Experts agree that it’s not “if” there will be another pandemic, but “when”—and that we should learn from our mistakes during the current one if we want to fare better next time.
In a January 5, 2021, WBUR article, a half-dozen Boston-area public health experts offered their thoughts on top priorities for handling the next pandemic. Michael Mina, assistant professor of epidemiology at Harvard T.H. Chan School of Public Health and a faculty member in the School’s Center for Communicable Disease Dynamics (CCDD), and William Hanage, associate professor of epidemiology and also a CCDD faculty member, were among those weighing in.
Here’s what the experts say we need most:
A good plan. Said Mina, “We should have a strategy and a plan for any kind of pandemic that can come about, so that, should we ever find ourselves in a position again with a president like the one we currently have, we don’t have to rely on the current administration to come up with a whole new plan.”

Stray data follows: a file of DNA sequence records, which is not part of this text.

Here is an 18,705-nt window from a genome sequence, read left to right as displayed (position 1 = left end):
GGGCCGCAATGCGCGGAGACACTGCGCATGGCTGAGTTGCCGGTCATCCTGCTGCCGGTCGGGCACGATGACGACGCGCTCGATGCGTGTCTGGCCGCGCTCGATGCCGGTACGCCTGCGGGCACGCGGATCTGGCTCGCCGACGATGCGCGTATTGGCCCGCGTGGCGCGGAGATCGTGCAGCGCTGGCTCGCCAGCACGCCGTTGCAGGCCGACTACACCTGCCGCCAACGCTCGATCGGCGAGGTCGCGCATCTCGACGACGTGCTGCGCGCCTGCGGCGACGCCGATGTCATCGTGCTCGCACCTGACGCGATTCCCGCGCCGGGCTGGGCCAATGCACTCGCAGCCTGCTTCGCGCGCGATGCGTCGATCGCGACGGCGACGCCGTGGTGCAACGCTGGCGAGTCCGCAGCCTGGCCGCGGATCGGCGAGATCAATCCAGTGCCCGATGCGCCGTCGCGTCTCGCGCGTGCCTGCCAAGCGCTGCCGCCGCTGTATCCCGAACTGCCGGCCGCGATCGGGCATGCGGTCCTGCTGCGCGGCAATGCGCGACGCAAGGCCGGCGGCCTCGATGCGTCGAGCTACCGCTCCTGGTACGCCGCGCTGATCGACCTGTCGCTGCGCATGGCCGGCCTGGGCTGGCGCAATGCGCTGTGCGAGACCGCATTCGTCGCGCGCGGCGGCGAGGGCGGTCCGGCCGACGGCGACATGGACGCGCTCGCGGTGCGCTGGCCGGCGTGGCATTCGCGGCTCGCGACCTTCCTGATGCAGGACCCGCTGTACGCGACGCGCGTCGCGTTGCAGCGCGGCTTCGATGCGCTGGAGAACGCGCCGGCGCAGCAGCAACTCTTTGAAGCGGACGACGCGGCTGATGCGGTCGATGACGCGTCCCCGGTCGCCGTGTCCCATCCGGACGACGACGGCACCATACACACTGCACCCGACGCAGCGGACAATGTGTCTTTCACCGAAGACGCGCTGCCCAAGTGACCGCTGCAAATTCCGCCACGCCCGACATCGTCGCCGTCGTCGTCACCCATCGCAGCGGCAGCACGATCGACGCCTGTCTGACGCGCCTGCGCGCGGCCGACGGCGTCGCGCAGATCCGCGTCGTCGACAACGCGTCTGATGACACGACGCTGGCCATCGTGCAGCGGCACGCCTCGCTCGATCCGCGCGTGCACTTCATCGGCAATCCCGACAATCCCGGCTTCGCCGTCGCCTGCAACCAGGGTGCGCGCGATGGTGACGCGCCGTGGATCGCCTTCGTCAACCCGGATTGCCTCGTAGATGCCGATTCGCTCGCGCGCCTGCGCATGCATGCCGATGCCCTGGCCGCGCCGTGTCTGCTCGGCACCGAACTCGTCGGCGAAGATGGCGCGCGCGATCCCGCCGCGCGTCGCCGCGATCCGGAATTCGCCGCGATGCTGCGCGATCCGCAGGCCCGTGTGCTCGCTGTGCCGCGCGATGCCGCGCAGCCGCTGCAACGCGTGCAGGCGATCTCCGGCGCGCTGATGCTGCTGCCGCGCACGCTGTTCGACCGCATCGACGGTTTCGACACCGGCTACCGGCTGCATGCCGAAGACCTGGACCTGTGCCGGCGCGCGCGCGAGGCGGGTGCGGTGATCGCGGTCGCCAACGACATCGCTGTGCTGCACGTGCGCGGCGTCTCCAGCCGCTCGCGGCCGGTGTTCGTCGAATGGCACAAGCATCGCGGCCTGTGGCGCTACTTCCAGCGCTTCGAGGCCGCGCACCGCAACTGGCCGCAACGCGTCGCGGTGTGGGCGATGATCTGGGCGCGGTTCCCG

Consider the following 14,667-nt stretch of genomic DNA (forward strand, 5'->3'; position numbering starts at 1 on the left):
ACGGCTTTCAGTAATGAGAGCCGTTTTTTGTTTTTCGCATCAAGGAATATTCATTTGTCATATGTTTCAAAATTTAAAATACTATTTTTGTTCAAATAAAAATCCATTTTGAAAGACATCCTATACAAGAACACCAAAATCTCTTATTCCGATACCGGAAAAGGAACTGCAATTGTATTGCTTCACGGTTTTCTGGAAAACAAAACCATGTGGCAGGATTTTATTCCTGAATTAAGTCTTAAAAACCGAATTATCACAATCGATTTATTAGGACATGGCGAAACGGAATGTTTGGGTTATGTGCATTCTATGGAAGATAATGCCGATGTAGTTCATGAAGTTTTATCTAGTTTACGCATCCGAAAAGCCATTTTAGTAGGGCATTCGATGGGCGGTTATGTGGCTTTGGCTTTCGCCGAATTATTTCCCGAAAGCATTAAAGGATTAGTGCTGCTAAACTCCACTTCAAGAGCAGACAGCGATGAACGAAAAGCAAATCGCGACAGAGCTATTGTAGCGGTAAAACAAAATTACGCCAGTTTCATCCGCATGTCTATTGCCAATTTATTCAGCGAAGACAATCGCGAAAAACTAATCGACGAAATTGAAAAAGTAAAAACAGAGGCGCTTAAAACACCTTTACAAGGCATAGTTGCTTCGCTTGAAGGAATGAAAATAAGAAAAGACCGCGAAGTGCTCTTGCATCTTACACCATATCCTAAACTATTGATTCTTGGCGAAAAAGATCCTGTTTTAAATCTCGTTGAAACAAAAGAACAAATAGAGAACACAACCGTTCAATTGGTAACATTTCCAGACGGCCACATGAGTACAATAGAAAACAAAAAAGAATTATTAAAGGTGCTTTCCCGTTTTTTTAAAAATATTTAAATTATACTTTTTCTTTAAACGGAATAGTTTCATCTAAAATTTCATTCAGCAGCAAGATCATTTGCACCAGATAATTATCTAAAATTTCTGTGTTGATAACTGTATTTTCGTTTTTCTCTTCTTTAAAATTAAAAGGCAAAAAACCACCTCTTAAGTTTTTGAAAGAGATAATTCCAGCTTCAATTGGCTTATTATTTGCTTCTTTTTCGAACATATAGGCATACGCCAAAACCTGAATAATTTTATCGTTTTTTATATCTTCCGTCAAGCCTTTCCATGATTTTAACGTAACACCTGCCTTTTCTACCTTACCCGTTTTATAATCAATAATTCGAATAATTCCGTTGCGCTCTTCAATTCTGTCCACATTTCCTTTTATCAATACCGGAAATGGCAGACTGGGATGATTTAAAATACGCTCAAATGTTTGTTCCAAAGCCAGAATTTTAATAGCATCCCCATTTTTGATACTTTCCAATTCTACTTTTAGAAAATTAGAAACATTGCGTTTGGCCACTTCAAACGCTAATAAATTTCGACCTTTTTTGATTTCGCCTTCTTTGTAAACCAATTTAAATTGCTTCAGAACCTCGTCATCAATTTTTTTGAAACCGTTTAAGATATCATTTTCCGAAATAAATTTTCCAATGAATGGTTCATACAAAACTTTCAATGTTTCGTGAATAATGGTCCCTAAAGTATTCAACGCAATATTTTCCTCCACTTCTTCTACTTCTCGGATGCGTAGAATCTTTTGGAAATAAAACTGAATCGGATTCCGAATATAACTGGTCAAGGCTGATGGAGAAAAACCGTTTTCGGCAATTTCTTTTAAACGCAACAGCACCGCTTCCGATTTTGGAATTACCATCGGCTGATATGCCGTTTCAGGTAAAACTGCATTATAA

Germ surveillance. Mina has called for a “global observatory of germs” that would enable experts to forecast potential pandemics.
Better testing. Mina said the country should always be at the ready with testing capacity. “We should just have bunkers of laboratories,” he said. “We should have factories that can make [tests] in the millions, and flip those switches within weeks. We should be treating this like a department of defense project.”
More manufacturing capacity for pandemic-related goods. We should be able to quickly produce plenty of supplies, from ventilators to personal protective equipment, say experts.
Learn the lessons of COVID-19. “We have made a lot of mistakes,” said Hanage. “We have failed to put in place a bunch of no-regrets, forward planning in which we say ‘If these things happen, then we do this.’” He added, “I think that a global state of preparedness for the next pandemic is something we should work toward.”
Read the WBUR article: 5 Things Experts Say We Need Most To Handle The Next Pandemic Better
Opinion: Close public health infrastructure gaps before next pandemics (Harvard Chan School news)